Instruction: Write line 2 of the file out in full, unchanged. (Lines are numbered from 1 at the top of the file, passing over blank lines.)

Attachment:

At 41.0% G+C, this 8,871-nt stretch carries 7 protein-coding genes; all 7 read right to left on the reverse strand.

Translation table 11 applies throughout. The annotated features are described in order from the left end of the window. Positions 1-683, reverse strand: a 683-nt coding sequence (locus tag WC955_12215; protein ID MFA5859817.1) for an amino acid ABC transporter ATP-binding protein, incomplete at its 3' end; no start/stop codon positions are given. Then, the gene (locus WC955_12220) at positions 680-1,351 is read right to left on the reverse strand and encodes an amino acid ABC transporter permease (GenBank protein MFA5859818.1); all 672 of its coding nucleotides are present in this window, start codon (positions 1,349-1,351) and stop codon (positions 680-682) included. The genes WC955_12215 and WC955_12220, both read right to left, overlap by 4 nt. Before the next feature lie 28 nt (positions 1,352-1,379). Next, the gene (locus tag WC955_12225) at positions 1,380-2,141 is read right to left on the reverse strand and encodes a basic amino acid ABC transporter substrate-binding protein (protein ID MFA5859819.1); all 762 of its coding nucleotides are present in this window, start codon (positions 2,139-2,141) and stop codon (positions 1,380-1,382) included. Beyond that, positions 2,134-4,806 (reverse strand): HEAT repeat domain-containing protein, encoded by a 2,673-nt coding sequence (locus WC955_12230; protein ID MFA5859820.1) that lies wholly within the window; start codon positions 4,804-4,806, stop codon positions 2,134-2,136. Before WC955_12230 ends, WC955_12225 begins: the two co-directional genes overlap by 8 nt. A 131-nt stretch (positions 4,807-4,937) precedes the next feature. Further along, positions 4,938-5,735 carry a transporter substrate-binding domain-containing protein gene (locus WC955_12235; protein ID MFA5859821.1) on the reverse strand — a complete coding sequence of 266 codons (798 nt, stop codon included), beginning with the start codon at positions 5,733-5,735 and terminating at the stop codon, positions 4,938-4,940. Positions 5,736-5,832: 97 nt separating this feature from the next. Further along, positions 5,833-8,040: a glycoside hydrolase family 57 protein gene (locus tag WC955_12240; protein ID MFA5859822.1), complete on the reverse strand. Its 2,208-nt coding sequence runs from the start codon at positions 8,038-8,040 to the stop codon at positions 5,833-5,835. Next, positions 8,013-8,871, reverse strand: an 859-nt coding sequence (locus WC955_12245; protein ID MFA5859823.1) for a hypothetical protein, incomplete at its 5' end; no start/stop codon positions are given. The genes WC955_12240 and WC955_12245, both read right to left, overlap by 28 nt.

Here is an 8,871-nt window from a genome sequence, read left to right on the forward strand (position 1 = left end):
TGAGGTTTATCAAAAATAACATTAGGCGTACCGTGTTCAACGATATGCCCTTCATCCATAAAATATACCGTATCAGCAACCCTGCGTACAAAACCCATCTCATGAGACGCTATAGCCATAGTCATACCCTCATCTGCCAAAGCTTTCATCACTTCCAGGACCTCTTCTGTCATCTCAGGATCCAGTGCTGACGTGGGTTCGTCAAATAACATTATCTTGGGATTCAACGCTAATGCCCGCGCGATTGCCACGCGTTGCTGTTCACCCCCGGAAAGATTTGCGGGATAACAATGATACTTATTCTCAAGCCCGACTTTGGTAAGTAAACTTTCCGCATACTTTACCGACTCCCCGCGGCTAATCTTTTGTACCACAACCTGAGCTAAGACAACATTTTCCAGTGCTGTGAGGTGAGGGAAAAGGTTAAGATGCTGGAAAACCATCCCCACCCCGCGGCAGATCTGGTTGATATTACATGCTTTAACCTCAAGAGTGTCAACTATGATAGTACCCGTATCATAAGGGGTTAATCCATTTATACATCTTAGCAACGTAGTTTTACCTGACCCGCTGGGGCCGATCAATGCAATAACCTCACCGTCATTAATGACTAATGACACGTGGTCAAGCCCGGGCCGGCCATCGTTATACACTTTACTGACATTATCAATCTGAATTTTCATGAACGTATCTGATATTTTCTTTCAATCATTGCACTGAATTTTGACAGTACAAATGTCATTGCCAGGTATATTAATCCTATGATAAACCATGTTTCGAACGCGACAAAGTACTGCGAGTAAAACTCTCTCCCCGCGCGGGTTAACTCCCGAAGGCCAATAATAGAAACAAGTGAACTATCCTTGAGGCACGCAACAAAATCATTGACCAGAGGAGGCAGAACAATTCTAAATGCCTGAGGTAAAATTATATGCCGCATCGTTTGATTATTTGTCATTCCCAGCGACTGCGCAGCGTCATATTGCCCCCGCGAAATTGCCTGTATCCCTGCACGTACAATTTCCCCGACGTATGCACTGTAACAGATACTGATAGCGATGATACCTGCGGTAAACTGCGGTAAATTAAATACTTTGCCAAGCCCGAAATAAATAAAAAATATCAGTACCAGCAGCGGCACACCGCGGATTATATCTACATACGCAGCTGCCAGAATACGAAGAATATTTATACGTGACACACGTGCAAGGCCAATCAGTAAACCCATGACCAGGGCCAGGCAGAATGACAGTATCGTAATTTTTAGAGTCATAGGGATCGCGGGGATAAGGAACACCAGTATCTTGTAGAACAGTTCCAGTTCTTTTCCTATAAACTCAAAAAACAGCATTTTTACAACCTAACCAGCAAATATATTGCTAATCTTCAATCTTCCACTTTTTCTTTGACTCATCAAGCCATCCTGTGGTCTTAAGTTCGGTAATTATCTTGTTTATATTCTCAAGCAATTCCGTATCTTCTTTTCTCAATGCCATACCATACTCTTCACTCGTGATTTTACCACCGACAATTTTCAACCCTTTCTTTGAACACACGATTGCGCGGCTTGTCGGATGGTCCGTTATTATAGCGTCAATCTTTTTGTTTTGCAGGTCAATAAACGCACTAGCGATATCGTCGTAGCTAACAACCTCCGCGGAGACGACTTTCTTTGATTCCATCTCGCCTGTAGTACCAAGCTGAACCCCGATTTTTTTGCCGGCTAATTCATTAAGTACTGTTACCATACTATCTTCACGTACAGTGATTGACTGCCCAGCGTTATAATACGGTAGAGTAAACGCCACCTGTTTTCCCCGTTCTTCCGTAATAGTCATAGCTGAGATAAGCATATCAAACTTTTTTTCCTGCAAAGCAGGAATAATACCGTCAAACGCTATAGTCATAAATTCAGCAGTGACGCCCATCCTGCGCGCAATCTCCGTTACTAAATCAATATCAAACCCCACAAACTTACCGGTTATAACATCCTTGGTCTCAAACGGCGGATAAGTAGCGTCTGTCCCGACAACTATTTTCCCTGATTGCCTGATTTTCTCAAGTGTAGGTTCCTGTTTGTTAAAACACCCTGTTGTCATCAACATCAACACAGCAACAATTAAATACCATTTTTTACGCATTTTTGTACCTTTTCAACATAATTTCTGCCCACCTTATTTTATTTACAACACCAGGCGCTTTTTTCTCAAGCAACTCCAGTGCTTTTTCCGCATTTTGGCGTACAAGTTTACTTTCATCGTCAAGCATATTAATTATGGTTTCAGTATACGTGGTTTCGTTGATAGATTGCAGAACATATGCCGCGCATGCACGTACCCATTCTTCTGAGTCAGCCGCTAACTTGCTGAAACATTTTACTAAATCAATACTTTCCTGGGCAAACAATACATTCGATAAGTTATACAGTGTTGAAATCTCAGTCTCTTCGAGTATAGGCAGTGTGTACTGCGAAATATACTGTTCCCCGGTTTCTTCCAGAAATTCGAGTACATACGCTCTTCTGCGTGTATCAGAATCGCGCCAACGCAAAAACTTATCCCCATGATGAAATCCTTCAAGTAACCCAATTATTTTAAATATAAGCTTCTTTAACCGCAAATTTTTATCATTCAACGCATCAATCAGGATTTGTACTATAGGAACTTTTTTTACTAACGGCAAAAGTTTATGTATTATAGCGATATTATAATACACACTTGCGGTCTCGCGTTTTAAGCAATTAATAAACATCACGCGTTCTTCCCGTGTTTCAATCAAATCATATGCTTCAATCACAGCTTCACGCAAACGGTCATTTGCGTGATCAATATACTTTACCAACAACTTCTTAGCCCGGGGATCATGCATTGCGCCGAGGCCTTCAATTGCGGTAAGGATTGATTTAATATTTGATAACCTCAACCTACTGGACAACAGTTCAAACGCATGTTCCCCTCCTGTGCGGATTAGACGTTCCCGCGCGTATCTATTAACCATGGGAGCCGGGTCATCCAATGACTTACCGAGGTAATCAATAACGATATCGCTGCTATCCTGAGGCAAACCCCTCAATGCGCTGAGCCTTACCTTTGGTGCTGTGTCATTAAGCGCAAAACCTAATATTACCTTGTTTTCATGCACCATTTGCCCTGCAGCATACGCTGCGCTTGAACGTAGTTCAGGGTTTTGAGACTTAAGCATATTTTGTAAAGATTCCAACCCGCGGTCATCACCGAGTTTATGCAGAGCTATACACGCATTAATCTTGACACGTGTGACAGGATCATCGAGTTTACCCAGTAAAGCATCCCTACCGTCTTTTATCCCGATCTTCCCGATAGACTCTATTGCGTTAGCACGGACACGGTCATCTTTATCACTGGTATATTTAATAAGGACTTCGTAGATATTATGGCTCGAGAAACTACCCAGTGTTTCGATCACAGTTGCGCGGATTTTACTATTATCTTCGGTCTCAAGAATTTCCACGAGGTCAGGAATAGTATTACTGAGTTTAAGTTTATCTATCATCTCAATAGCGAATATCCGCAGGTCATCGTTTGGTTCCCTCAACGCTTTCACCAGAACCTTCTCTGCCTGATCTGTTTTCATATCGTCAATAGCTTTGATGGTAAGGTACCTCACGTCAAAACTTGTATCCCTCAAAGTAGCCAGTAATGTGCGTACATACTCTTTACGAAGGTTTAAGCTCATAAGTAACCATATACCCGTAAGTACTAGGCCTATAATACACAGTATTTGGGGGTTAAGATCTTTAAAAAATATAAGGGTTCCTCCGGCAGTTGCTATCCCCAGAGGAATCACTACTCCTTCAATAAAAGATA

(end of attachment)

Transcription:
Translation table 11 applies throughout. The annotated features are described in order from the left end of the window. Positions 1-683, reverse strand: a 683-nt coding sequence (locus tag WC955_12215; protein ID MFA5859817.1) for an amino acid ABC transporter ATP-binding protein, incomplete at its 3' end; no start/stop codon positions are given. Then, the gene (locus WC955_12220) at positions 680-1,351 is read right to left on the reverse strand and encodes an amino acid ABC transporter permease (GenBank protein MFA5859818.1); all 672 of its coding nucleotides are present in this window, start codon (positions 1,349-1,351) and stop codon (positions 680-682) included. The genes WC955_12215 and WC955_12220, both read right to left, overlap by 4 nt. Before the next feature lie 28 nt (positions 1,352-1,379). Next, the gene (locus tag WC955_12225) at positions 1,380-2,141 is read right to left on the reverse strand and encodes a basic amino acid ABC transporter substrate-binding protein (protein ID MFA5859819.1); all 762 of its coding nucleotides are present in this window, start codon (positions 2,139-2,141) and stop codon (positions 1,380-1,382) included. Beyond that, positions 2,134-4,806 (reverse strand): HEAT repeat domain-containing protein, encoded by a 2,673-nt coding sequence (locus WC955_12230; protein ID MFA5859820.1) that lies wholly within the window; start codon positions 4,804-4,806, stop codon positions 2,134-2,136. Before WC955_12230 ends, WC955_12225 begins: the two co-directional genes overlap by 8 nt. A 131-nt stretch (positions 4,807-4,937) precedes the next feature. Further along, positions 4,938-5,735 carry a transporter substrate-binding domain-containing protein gene (locus WC955_12235; protein ID MFA5859821.1) on the reverse strand — a complete coding sequence of 266 codons (798 nt, stop codon included), beginning with the start codon at positions 5,733-5,735 and terminating at the stop codon, positions 4,938-4,940. Positions 5,736-5,832: 97 nt separating this feature from the next. Further along, positions 5,833-8,040: a glycoside hydrolase family 57 protein gene (locus tag WC955_12240; protein ID MFA5859822.1), complete on the reverse strand. Its 2,208-nt coding sequence runs from the start codon at positions 8,038-8,040 to the stop codon at positions 5,833-5,835. Next, positions 8,013-8,871, reverse strand: an 859-nt coding sequence (locus WC955_12245; protein ID MFA5859823.1) for a hypothetical protein, incomplete at its 5' end; no start/stop codon positions are given. The genes WC955_12240 and WC955_12245, both read right to left, overlap by 28 nt.